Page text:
January 7th, 2019 - Alex Usher
Morning all. Happy New Year. Welcome back. I’m in Southeast Asia this week taking in some sights. Travel in Asia always makes me think a lot about the ways in which different parts of the world conceive of higher education and the extent to which we both have and haven’t overcome these divisions today.
Universities, as we understand them today, are a distinctively European invention. They first appeared in Mediterranean countries in the twelfth and thirteenth centuries, usually under church authority (their governance structures were largely lifted from the church as well). In various ways, this model spread around the world (mainly via colonialism) by the early 20 th  century. At one level this reproduction was pretty faithful. They mostly have similar internal hierarchies, cover the same disciplines using the same nomenclature, issue roughly the same credentials, etc. And so, almost no one thinks twice about considering all universities around the world as being generally the same type of entity. There are differences, certainly, but no one blinks an eye at the idea of comparing institutions in different parts of the world through global rankings. There are lots of critiques of rankings, but you almost never hear the argument that its comparing apples to oranges. They are all apples, so to speak.
Although universities retain a lot of administrative and disciplinary heritage from Europe, these new institutions were planted into a context where advanced learning already happened. There was already a strong Arab culture of learning and science, for instance, although it did not tend to be housed in teaching institutions. Likewise, China and most of the various countries within its cultural orbit had teaching institutions geared towards Imperial examination systems which predated European universities by centuries, if not a full millennium. These institutions did not survive the transition to universities, the beliefs about the  function  of higher education did carry over to infuse the new institutions with some spirit of the old.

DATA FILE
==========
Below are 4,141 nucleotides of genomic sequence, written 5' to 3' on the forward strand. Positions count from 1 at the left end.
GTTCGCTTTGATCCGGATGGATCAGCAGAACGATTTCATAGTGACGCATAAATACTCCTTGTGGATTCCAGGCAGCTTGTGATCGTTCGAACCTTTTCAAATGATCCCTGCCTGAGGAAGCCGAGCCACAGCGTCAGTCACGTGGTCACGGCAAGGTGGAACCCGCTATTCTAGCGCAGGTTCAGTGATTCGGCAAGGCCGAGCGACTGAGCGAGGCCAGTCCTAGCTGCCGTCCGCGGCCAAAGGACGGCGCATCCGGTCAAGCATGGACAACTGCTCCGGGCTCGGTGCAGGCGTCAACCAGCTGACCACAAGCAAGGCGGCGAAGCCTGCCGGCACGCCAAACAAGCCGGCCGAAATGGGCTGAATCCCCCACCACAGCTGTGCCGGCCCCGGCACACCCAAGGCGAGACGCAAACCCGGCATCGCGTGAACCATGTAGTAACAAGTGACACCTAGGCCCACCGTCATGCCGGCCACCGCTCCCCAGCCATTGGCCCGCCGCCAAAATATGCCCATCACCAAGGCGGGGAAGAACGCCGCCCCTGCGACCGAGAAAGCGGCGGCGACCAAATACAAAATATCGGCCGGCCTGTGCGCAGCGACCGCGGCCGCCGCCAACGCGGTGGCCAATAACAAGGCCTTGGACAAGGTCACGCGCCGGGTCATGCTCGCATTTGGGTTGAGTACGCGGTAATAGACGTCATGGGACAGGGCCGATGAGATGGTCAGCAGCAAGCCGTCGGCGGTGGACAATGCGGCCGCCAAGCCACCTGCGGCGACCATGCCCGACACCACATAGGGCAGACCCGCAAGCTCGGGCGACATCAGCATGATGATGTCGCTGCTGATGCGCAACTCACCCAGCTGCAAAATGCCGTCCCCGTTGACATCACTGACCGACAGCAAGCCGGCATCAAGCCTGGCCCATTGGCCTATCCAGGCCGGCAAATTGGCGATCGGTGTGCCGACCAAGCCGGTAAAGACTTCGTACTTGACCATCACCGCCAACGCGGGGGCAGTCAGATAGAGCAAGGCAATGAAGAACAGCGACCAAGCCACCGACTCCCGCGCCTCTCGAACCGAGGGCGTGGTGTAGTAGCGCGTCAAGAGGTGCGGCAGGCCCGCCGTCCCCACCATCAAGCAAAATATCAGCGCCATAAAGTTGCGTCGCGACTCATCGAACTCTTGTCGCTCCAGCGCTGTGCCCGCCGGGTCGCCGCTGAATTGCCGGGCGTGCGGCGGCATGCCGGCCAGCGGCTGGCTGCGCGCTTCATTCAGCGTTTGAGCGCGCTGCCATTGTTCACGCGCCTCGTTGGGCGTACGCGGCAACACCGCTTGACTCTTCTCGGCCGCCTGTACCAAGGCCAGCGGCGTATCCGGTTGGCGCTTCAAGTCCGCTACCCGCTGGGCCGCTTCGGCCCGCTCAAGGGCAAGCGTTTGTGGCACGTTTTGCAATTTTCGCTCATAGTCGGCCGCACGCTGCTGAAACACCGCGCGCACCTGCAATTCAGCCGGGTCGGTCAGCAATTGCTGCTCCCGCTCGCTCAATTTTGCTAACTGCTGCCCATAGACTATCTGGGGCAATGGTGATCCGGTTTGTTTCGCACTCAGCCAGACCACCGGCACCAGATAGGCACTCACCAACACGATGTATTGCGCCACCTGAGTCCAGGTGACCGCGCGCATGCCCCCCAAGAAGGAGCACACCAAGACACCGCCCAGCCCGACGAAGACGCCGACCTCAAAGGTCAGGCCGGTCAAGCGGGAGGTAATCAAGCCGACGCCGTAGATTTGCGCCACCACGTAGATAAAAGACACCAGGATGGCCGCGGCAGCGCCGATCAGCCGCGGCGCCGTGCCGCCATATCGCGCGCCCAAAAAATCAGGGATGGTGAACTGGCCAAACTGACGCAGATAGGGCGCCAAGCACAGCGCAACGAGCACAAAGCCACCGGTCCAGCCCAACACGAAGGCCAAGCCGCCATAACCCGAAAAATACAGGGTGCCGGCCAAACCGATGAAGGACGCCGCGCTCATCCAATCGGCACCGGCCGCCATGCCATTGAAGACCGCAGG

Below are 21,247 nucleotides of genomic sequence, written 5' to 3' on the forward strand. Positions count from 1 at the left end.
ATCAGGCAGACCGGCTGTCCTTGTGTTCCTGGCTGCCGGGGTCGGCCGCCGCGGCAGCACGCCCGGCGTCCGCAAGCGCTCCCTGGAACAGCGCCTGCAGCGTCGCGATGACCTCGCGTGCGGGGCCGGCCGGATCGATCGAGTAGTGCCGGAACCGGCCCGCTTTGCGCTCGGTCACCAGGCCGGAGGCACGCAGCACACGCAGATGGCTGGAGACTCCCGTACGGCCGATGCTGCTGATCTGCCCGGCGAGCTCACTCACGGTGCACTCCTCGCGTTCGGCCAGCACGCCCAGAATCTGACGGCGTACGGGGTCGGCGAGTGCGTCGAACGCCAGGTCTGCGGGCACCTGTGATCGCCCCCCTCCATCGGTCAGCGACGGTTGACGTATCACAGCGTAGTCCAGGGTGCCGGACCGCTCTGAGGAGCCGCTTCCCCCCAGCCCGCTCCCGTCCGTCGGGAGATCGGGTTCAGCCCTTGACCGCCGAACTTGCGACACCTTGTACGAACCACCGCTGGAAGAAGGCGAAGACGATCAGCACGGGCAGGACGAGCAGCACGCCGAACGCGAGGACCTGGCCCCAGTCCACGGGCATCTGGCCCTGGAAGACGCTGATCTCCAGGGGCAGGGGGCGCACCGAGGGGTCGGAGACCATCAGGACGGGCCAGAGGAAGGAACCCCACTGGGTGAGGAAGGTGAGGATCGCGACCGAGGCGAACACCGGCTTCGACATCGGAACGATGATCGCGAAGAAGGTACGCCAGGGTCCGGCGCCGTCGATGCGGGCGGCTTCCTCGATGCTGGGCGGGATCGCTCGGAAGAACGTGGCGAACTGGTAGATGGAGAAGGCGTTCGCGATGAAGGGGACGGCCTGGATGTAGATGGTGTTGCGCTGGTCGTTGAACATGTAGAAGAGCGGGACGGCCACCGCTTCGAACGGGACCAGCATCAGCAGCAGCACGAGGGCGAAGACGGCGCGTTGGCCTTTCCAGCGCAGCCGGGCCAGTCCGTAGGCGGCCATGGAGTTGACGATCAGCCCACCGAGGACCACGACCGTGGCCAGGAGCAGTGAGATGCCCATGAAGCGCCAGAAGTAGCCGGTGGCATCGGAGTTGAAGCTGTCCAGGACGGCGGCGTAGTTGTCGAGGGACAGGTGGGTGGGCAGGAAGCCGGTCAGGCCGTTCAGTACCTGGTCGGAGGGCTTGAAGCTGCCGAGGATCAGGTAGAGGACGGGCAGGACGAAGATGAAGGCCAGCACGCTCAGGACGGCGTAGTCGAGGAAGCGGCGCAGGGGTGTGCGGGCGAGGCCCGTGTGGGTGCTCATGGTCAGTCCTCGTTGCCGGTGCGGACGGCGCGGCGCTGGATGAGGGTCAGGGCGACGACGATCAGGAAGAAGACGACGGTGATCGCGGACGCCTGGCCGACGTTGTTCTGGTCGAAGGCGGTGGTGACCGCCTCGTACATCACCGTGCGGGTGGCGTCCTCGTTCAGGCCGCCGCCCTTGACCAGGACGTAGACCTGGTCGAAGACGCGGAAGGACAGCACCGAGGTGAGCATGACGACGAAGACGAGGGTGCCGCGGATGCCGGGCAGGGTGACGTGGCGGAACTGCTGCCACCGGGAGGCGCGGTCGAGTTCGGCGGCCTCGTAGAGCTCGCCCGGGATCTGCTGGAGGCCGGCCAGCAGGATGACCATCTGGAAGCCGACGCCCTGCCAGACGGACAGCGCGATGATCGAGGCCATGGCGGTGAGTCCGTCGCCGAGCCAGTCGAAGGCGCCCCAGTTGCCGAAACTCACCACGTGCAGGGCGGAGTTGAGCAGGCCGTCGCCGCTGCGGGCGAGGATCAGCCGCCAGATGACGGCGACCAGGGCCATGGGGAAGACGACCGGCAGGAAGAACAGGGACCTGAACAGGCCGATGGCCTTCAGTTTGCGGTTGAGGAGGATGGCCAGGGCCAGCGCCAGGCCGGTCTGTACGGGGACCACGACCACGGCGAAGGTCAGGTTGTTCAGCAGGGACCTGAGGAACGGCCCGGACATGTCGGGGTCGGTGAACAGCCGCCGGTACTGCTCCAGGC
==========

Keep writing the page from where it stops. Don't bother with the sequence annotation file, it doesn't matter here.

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Beyond that, of course, different cultures had different ideas about the functions of inquiry in the first place. As Julian Baggini points out in his book  How the World Thinks: A Global History of Philosophy , the idea of truth-seeking as an absolute value is much more prevalent in the west than in the east, where the idea of harmony is accorded much greater importance. This, naturally, has some consequences in terms of the ways that universities are governed, but also subtly changes the role of the institution itself.
So, to be blunt: when I see pieces like  this one  asking “what are universities for”, about Central European University and its expulsion from Budapest as punishment for not getting with the whole illiberal democracy thing, or when people react to high scores in international rankings for universities from authoritarian countries (e.g. China) or countries with significant limits on freedom of expression (e.g. Singapore) by saying that measures of academic freedom need to be included in rankings, I have very mixed feelings. Of course,  I  feel strongly that the role of a university in  my  society should be centred on notions of academic freedom and should be a bastion for freedom of thought in society more generally. I’m just not sure that this is in fact a universal value for universities. 
There are other university traditions, not all of which require liberal democracy to flourish: Lord knows the continual ascent of Tsinghua, National University of Singapore and others in international rankings is evidence of that (of course, we’ve known that about the lack of a relationship between liberalism and Science for years - even sixty years ago, the Soviets were showing us how hard sciences could flourish even under totalitarian conditions). And so, when I hear people say, quite obviously with the best of intentions, that “academic freedom is a universal value in higher education” and ask that institutions be judged accordingly, I have to ask myself: is it that westerners want to impose their institutional values on others? Or is it rather that deep down, they do not believe that universities in illiberal countries are universities at all?